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Dr. V's Magical Putter - Page 3

post #37 of 41
Quote:
Originally Posted by boogielicious View Post

Based on with no formal training, she developed and interesting concept.  She may not have executed the design properly or really understood all the engineering, but it still showed some inherent skill. We as engineers can critique the design and show the weaknesses in her knowledge of theory, but I still give her credit for trying.

I personally don't believe that zero MOI would be much of a benefit in putting.

I've had two friends commit suicide.  I found out a month ago that a neighbor girl I knew as a kid also committed suicide.  Her mom did the same when we were kids.  I find it very sad.  Mental illness is a real disease and I don't wish it on anyone including Dr V.

This is a good post. Compassion is something sorely lacking in the world today. None of us really knows the struggles that some people have inside.
post #38 of 41

While it is a tragic story, I do not believe the ability to attach buzzwords (with the minor change of "high MOI" to "zero MOI") constitutes a possible talent for engineering. The portion of this putter that I feel was designed fairly well was it's ability to pick up golf balls out of a cup without the need to bend over and grab it, something highly useful for older players who may have arthritis or other joint problems. However this I feel is just as easily accomplished by using the putter that you prefer (which very well may be this putter for some) and using a little suction cup that attaches to the end of your grip. This takes less twisting and strain on the wrist to accomplish the same thing.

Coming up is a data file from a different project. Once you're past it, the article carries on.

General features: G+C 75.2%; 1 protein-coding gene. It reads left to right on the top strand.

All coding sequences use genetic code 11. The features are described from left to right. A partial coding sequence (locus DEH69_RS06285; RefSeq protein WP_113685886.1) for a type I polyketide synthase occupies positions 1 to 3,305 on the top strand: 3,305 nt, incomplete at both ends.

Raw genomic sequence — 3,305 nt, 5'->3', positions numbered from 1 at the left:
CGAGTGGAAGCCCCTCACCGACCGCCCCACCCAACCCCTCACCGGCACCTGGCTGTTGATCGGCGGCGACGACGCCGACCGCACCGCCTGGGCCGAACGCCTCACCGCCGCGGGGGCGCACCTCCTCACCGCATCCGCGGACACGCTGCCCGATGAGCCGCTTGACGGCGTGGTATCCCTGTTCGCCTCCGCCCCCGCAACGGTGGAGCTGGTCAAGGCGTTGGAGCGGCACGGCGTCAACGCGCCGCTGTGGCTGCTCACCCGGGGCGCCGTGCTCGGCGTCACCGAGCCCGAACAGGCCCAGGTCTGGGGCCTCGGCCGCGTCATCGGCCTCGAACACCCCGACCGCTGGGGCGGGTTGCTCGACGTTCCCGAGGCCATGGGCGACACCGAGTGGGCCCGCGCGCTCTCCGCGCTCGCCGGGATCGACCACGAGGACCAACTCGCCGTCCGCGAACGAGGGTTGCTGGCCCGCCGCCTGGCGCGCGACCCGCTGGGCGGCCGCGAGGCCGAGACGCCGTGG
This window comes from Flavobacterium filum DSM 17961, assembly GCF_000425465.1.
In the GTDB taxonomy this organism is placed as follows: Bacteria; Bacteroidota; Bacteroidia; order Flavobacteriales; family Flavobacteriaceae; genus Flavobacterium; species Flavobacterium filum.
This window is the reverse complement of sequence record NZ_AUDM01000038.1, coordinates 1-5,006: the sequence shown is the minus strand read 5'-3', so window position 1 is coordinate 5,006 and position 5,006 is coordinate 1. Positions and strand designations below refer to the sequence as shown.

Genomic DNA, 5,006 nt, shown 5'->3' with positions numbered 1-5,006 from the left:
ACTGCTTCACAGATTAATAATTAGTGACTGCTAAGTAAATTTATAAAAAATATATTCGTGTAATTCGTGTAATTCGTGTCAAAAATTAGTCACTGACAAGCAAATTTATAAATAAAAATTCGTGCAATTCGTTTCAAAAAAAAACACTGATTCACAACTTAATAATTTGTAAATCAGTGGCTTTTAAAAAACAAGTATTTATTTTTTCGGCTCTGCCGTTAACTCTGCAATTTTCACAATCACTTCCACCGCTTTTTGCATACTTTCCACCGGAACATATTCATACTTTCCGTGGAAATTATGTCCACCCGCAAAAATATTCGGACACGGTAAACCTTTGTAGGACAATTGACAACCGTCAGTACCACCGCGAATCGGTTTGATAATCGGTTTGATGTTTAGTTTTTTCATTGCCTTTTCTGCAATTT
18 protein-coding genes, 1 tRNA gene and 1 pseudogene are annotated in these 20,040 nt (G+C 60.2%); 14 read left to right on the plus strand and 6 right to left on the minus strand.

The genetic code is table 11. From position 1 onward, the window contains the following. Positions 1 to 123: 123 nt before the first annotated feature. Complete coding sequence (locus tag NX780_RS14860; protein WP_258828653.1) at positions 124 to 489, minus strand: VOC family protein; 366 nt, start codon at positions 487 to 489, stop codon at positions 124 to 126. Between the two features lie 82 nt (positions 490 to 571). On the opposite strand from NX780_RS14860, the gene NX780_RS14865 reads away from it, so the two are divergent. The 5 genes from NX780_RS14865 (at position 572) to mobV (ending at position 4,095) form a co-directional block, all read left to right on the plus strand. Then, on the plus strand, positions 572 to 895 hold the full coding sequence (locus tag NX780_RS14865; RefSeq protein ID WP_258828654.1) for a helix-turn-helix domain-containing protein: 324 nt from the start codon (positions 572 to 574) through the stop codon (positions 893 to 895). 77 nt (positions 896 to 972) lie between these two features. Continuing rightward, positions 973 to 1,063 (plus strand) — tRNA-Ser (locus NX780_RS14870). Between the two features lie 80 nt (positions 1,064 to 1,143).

On the topic of compassion, I know that this is terrible. I just feel that people are trying to make more out of what are meager accomplishments just because the person is now dead. I know what it's like to have those close to you suddenly taken (7th grade friend had both their parents murdered, 8th grade stand-partner in band committed suicide over spring break) but that doesn't mean that what they did in their life should immediately become more important. With proper education Dr. V may have been able to become a designed with an impressive resume, but without it all it takes is a simple google search and basic understanding of mathematical terms to prove the entirety of her zero MOI claims to be incorrect.

post #39 of 41
Quote:
Originally Posted by boogielicious View Post
 

Based on with no formal training, she developed and interesting concept.  She may not have executed the design properly or really understood all the engineering, but it still showed some inherent skill. We as engineers can critique the design and show the weaknesses in her knowledge of theory, but I still give her credit for trying.

Quote:
Originally Posted by Pretzel View Post
 

While it is a tragic story, I do not believe the ability to attach buzzwords (with the minor change of "high MOI" to "zero MOI") constitutes a possible talent for engineering.

 

I agree with @Pretzel and read nothing that indicated a great mind for engineering.

post #40 of 41

Read that long read too. At first I was Curious but then facinated. At the end I don't know wth to think about the putter but the story was facinating and tragic. I'm playing a retriever putter now called a Gaim putter. It's a solid good putter even tho some think it's gimicky. And really wanting to try another I browsed called the O putter. Hey if it works it works.

post #41 of 41

This story has created quite the controversy. The editor admitted he made a mistake in making the article the way they did. I think that was big of him.

 

I bought a Yar putter. I can admit I was conned. Sadly for Yar Golf, I have bought tons of golf training aids, clubs, gimmicks, so they will need to get in a long line of folks who have conned me out of money in the effort to play better golf. Still, the putter does seem to have some merit. I think it does an excellent job of rolling the ball quickly without hopping. The ball appears to begin rolling right away. It also doesn't twist much at all. You can argue that most center shafted putters do that, but I rarely had problem with mishits twisting off line. 

 

There were some parts of the putter I knew almost right away were not right. One is looking at the hole. I tried that for like 3 rounds and gave it up right away. I could not make solid contact. that was a disaster, and I knew it after the first round. The length of the putter is not right either. It has never fit me, from the day I bought it. It was the length that first made me give it up. 

 

I still like the putter. I likely won't use it all the time, but I do not feel I wasted the money. 

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